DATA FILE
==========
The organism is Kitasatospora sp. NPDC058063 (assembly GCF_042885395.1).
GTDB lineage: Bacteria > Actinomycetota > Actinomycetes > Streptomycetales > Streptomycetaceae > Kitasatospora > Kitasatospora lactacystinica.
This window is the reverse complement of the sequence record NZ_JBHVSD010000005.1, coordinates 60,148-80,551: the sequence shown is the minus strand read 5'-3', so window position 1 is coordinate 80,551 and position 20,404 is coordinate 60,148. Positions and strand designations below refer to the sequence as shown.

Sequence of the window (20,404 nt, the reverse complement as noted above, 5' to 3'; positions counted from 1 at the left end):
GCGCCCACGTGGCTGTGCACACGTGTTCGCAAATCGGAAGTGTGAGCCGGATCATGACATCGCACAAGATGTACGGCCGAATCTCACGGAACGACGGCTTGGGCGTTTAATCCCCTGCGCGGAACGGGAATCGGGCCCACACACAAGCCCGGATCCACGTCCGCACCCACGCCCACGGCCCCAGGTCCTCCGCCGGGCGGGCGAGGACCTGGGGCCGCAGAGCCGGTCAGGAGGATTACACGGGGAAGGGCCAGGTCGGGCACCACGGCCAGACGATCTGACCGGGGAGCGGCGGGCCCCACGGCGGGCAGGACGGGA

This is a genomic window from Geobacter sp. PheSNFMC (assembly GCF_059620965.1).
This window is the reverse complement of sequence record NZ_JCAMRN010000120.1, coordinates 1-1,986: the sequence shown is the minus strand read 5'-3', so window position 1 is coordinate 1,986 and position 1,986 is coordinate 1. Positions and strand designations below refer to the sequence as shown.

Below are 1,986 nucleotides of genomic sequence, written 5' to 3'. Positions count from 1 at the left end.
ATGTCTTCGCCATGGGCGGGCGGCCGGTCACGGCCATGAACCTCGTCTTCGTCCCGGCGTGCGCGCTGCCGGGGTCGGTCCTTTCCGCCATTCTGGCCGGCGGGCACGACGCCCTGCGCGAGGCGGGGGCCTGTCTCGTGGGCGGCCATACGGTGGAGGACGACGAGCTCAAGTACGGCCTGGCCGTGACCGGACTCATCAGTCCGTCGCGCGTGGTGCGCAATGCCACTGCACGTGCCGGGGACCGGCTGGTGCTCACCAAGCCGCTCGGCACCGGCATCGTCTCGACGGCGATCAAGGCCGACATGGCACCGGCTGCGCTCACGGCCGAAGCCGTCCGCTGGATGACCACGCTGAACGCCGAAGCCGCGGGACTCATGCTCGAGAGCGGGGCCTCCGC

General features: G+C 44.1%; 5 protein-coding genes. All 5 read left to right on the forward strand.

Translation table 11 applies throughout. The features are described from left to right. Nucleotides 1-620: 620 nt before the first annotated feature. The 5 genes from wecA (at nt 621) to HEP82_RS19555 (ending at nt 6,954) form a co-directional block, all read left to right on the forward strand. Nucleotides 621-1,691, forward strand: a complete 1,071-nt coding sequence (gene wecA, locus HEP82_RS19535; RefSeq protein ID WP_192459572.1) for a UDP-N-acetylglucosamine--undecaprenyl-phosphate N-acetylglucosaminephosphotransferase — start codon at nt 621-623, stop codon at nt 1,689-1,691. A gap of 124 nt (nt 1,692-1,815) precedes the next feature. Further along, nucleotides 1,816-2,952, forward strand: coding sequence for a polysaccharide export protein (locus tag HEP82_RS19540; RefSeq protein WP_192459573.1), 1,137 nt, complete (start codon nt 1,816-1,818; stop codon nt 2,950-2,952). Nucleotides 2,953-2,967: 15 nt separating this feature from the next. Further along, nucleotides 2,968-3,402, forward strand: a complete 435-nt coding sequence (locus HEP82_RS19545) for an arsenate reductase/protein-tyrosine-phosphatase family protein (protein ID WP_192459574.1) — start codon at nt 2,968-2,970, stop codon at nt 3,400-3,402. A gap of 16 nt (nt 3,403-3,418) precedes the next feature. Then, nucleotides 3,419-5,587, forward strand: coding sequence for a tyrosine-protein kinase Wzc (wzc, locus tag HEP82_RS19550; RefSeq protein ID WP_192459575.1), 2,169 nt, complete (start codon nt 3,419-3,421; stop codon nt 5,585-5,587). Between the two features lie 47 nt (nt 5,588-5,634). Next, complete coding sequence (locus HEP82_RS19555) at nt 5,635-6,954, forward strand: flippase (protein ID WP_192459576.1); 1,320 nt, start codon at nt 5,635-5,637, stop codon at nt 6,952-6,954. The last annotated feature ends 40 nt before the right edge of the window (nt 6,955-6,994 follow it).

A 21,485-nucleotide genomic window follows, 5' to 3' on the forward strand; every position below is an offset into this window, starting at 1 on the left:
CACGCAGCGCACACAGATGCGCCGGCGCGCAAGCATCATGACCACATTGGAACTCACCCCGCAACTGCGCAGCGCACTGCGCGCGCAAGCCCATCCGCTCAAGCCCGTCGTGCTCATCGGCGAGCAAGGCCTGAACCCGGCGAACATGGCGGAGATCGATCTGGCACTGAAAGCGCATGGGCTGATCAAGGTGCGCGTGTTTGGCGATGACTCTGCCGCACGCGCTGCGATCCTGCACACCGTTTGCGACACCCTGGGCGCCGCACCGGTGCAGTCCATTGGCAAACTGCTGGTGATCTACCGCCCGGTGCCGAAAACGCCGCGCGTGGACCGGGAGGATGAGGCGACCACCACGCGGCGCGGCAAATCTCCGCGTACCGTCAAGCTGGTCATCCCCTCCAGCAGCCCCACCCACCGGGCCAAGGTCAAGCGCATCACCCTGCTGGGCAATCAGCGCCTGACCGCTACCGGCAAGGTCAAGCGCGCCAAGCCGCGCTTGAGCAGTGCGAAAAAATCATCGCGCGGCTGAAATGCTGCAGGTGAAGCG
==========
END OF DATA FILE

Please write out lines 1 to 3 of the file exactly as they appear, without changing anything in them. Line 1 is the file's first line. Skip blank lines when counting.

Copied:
The organism is Kitasatospora sp. NPDC058063 (assembly GCF_042885395.1).
GTDB lineage: Bacteria > Actinomycetota > Actinomycetes > Streptomycetales > Streptomycetaceae > Kitasatospora > Kitasatospora lactacystinica.
This window is the reverse complement of the sequence record NZ_JBHVSD010000005.1, coordinates 60,148-80,551: the sequence shown is the minus strand read 5'-3', so window position 1 is coordinate 80,551 and position 20,404 is coordinate 60,148. Positions and strand designations below refer to the sequence as shown.